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03.25.14

Microsoft Partners/Allies Are Attacking Net Neutrality

Posted in Apple, DRM, Microsoft at 3:16 pm by Dr. Roy Schestowitz

Transmitting DRM-emcumbered and proprietary software-bound packets first

Vintage TV

Summary: Those who advocate DRM and proprietary software dislike net neutrality, as demonstrated by Apple’s and Netflix’s opposition to the principle of packet delivery without discrimination

Microsoft has, for a long time in fact, been an opponent of net neutrality, based on its actions (we covered those). No company wants to be seen as anti-net neutrality, so they all pretend to be for it while their actions speak for themselves.

Netflix is clearly against net neutrality based on its actions and a reader sent us this article about Netflix’s CEO, noting that “ISPs are already getting paid for both ends of the connection. What ISPs are trying to get now is paying twice at both ends, that is to say collecting four ways for the same connection.”

The corporate press recently ran the story “Netflix Just Opened the Door to Paying ISPs More Access Fees” [1]. Disregard the spin and PR from the CEO of Netflix [2,3], who is basically claiming that he is against what he is doing. Also ignore the nonsense from AT&T [4] and other cable companies [5]; they just fear client alienation, so they tell to the public (existing or prospective customers) what the public wants to hear while doing exactly the opposite.

Apple, being Apple, is a lot more arrogant and selfish, hardly ever trying to hide its real agenda. Apple not only helps Microsoft [6] but it also helps cable companies kill net neutrality [7,8]. Apple is following the lead of Netflix in this case, ending what we once knew as a network which treats packets equally.

Related/contextual items from the news:

  1. Netflix Just Opened the Door to Paying ISPs More Access Fees

    Netflix (NFLX) Chief Executive Officer Reed Hastings is seeking your help to keep Internet service providers from charging higher fees to stream all the video its customers watch. In the process, he may have just opened his wallet to any Cox, Time Warner Cable (TWC), Verizon Communications (VZ), or AT&T (T) across the nation.

  2. Netflix CEO lashes out against ISPs like Comcast that do not follow ‘net neutrality’
  3. Netflix CEO Slams US ISPs Over Net Neutrality

    Netflix CEO Reed Hastings says it reluctantly pays US ISPs for interconnection fees, but argues providers shouldn’t be allowed to abuse their position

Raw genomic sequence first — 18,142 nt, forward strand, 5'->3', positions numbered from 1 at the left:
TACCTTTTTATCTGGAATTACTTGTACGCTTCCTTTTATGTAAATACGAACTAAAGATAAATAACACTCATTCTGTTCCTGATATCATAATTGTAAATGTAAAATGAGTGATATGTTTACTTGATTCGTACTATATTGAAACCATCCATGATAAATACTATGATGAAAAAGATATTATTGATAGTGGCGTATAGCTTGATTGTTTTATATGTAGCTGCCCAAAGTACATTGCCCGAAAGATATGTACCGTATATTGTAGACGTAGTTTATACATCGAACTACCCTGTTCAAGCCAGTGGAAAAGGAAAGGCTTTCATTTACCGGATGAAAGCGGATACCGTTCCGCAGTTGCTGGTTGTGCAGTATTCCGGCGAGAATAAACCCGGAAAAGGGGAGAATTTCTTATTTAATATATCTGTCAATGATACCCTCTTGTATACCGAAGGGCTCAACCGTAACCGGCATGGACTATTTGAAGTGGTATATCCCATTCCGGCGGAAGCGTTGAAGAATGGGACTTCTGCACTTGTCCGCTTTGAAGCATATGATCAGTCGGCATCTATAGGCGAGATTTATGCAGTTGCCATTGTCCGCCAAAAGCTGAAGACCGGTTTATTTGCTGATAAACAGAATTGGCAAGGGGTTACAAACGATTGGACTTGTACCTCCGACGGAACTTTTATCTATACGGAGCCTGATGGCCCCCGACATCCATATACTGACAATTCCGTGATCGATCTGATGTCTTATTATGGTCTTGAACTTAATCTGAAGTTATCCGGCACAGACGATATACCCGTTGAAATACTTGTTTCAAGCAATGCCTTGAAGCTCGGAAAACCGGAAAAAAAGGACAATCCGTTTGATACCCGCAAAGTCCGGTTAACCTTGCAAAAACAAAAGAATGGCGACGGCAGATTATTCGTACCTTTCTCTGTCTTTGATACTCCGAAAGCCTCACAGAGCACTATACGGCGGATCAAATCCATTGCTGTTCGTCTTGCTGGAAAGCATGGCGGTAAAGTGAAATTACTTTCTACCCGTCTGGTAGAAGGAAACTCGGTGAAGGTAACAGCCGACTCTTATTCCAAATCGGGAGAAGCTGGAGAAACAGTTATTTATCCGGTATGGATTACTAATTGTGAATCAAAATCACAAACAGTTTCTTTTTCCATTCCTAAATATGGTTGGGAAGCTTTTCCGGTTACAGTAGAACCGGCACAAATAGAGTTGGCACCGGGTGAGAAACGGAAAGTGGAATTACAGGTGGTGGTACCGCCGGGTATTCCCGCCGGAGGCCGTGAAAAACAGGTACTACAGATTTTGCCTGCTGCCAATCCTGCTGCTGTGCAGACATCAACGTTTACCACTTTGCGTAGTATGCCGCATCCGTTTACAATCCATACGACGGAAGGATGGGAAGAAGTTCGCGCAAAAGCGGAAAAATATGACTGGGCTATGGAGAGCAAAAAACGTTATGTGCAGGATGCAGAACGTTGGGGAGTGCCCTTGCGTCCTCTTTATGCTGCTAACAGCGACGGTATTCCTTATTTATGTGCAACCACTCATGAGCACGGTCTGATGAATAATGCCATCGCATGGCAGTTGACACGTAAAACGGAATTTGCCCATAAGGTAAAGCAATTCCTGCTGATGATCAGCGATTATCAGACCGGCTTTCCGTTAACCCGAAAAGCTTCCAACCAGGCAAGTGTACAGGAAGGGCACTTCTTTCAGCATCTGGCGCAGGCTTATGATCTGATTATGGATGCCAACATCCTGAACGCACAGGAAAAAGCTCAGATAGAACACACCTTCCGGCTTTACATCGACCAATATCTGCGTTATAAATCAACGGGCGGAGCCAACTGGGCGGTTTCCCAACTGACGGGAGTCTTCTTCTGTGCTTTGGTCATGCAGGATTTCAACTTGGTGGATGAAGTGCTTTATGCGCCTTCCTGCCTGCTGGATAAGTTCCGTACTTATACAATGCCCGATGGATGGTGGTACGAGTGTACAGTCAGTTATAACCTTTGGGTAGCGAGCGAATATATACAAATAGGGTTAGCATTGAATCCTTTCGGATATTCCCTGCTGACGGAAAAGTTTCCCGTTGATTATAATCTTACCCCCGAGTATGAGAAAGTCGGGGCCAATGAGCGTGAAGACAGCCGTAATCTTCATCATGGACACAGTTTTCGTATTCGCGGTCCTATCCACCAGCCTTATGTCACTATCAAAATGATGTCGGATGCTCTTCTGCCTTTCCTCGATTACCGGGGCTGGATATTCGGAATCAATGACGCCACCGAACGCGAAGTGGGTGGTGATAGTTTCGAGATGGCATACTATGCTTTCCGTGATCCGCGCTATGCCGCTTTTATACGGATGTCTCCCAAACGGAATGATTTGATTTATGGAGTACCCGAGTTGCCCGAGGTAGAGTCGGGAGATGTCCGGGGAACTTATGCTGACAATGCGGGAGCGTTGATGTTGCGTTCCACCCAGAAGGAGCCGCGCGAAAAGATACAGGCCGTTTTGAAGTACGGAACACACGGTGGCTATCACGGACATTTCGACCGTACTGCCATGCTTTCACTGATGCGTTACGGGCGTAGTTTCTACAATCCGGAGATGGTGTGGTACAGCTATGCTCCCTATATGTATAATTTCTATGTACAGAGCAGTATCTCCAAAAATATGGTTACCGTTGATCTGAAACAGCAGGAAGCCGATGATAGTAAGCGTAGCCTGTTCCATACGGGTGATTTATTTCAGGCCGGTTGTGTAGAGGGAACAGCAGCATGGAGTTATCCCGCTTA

4. AT&T promises to lower your Internet bill if FCC kills net neutrality

    If the Federal Communications Commission lets Internet service providers charge Web companies like Netflix for faster delivery of content to consumers, AT&T will lower its customers’ Internet bills. That’s what AT&T said Friday in a filing in the FCC’s “Protecting and Promoting the Open Internet” proceeding.

  5. Level 3 and Cogent ask FCC for protection against ISP “tolls”

    Network operators Level 3 and Cogent Communications today urged the Federal Communications Commission to prevent Internet service providers from charging what they deem to be excessive fees for interconnection.

  6. Windows 8 picks up an unlikely ally in Apple

    Windows 8 picks up an unlikely ally in Apple

    Apple is dropping Windows 7 support in Boot Camp — and Mac-based Windows users won’t like the reasons why

  7. Apple courts Comcast for net neutrality-evading TV service

    GADGET MAKER Apple and ISP Comcast are planning a joint venture for streaming TV service, in a move that might ramp up the net neutrality debate.

    According to the Wall Street Journal, the companies are in talks to create a service that will provide the Apple TV with a direct connection to a new video on demand (VOD) channel, bypassing internet congestion that could otherwise cause buffering or pixelation to customers.

  8. Apple in talks with Comcast for priority services for its set-top box

    We recently reported Netflix CEO, Reed Hastings talk about the essence of net neutrality saying that ISPs such as AT&T and Comcast should not restrict, influence, or otherwise meddle with the choices consumers make. If reports are to be believed, Apple is talking to Comcast to get priority services for its set-top box that will bypass any congestion created by internet traffic.

03.18.14

Xbox Last: Chief Product Officer Abruptly Quits Microsoft

Posted in DRM, Hardware, Microsoft at 2:16 pm by Dr. Roy Schestowitz

In Sovietised West, Xbox watches YOU!

Xbox

Summary: Xbox “One” so big a failure — not just a surveillance device — that its chiefs continue to jump ship, leaving Microsoft in disarray

THERE has been an exceptionally major departure of high-level staff inside Microsoft and we mostly covered it years ago (well before Ballmer stepped down). These days we cover additions to this list only when readers send us links such as this one, which says that the Xbox Chief Product Officer is quitting Microsoft and canceling his appearance at GDC. “Infecting wireless Hi-Fi and audio company Sonos now,” says our reader, alluding to a culture of moles such as Elop.

Xbox-related departures are frequent and many. Recent posts noted that Xbox One was failing to sell. It is far behind the competition, which almost doubles it in terms of sales (Sony easily holds the crown).

Why would anyone at all ever buy anything that’s branded “Xbox”? It’s not only burning down houses, killing people inside those houses (due to design flaws in Xbox 360). It’s an abusive piece of DRM in a box. Those who buy Xbox are in essence paying for what we know to be surveillance equipment that spies on the buyer [1, 2, 3] for various governments such as Britain’s. If more people knew what Xbox is really doing, then nobody would be foolish enough to buy it anymore and the whole product line would have to be cancelled, just like Microsoft’s many failed platforms for mobile.